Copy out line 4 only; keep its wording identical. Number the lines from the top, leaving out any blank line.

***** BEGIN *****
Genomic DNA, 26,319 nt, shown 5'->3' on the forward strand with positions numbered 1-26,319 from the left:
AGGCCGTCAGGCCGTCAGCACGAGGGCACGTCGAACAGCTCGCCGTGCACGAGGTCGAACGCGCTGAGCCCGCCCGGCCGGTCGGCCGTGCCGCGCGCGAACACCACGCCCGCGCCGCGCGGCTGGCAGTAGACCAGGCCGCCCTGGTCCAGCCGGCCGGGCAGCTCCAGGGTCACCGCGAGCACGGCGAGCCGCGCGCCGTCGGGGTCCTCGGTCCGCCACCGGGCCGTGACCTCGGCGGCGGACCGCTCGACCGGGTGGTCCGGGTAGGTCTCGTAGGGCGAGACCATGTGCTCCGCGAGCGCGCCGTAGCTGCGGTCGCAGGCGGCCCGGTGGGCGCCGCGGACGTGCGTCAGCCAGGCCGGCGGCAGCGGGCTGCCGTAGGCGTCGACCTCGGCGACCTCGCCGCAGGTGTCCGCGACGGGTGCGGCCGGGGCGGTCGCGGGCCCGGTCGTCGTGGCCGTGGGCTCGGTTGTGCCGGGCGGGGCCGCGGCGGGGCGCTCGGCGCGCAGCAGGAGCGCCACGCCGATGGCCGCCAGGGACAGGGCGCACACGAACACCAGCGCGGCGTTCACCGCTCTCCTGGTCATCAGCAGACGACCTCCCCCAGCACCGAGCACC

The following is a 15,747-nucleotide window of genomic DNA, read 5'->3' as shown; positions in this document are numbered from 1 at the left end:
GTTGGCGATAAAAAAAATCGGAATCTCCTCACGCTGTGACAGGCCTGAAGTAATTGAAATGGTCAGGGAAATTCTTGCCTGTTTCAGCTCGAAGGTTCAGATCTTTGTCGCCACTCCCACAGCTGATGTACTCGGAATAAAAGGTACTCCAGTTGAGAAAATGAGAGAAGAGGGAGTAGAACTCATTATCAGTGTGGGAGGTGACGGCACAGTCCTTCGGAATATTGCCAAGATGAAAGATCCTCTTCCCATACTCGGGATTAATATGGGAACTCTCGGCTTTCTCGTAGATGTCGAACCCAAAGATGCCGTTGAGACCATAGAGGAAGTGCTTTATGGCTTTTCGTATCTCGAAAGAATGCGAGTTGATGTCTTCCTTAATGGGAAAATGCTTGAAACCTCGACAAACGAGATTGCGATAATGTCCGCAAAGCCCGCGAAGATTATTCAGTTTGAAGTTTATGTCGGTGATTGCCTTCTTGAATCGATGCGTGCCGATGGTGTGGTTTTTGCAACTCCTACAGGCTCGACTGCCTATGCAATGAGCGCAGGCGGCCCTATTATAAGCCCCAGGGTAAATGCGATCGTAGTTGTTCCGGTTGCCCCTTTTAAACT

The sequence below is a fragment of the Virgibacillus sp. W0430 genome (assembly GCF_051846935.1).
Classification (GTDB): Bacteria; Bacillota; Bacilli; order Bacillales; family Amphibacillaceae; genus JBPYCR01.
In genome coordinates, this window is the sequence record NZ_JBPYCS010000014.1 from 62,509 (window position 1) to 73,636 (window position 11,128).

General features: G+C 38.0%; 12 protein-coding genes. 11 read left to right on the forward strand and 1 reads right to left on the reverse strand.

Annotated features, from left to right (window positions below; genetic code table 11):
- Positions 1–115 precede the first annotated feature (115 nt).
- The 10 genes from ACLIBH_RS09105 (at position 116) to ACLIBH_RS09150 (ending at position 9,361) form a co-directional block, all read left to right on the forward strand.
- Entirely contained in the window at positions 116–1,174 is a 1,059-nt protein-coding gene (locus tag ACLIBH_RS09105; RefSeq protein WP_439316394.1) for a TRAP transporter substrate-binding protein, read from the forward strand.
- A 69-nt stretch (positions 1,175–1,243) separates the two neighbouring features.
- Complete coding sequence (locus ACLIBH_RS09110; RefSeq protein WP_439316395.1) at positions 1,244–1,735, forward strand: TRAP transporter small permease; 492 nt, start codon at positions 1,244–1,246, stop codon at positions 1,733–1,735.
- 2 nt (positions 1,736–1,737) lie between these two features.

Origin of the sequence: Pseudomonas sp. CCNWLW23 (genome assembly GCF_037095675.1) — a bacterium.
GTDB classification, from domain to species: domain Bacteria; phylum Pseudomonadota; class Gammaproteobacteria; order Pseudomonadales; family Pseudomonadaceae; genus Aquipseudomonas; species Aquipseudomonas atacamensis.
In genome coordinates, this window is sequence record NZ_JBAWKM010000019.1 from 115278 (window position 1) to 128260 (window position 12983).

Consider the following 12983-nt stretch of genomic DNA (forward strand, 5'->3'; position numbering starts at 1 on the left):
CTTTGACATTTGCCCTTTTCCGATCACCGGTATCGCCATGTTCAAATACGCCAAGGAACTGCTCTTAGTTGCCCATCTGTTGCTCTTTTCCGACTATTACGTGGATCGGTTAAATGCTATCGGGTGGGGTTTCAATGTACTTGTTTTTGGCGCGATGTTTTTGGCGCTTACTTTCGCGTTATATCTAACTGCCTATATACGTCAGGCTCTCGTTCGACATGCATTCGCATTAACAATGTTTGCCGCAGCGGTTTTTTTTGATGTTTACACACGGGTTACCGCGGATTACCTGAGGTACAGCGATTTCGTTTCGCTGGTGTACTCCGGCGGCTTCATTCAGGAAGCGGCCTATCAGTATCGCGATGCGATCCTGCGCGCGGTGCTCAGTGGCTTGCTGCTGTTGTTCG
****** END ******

GTTGGCGATAAAAAAAATCGGAATCTCCTCACGCTGTGACAGGCCTGAAGTAATTGAAATGGTCAGGGAAATTCTTGCCTGTTTCAGCTCGAAGGTTCAGATCTTTGTCGCCACTCCCACAGCTGATGTACTCGGAATAAAAGGTACTCCAGTTGAGAAAATGAGAGAAGAGGGAGTAGAACTCATTATCAGTGTGGGAGGTGACGGCACAGTCCTTCGGAATATTGCCAAGATGAAAGATCCTCTTCCCATACTCGGGATTAATATGGGAACTCTCGGCTTTCTCGTAGATGTCGAACCCAAAGATGCCGTTGAGACCATAGAGGAAGTGCTTTATGGCTTTTCGTATCTCGAAAGAATGCGAGTTGATGTCTTCCTTAATGGGAAAATGCTTGAAACCTCGACAAACGAGATTGCGATAATGTCCGCAAAGCCCGCGAAGATTATTCAGTTTGAAGTTTATGTCGGTGATTGCCTTCTTGAATCGATGCGTGCCGATGGTGTGGTTTTTGCAACTCCTACAGGCTCGACTGCCTATGCAATGAGCGCAGGCGGCCCTATTATAAGCCCCAGGGTAAATGCGATCGTAGTTGTTCCGGTTGCCCCTTTTAAACT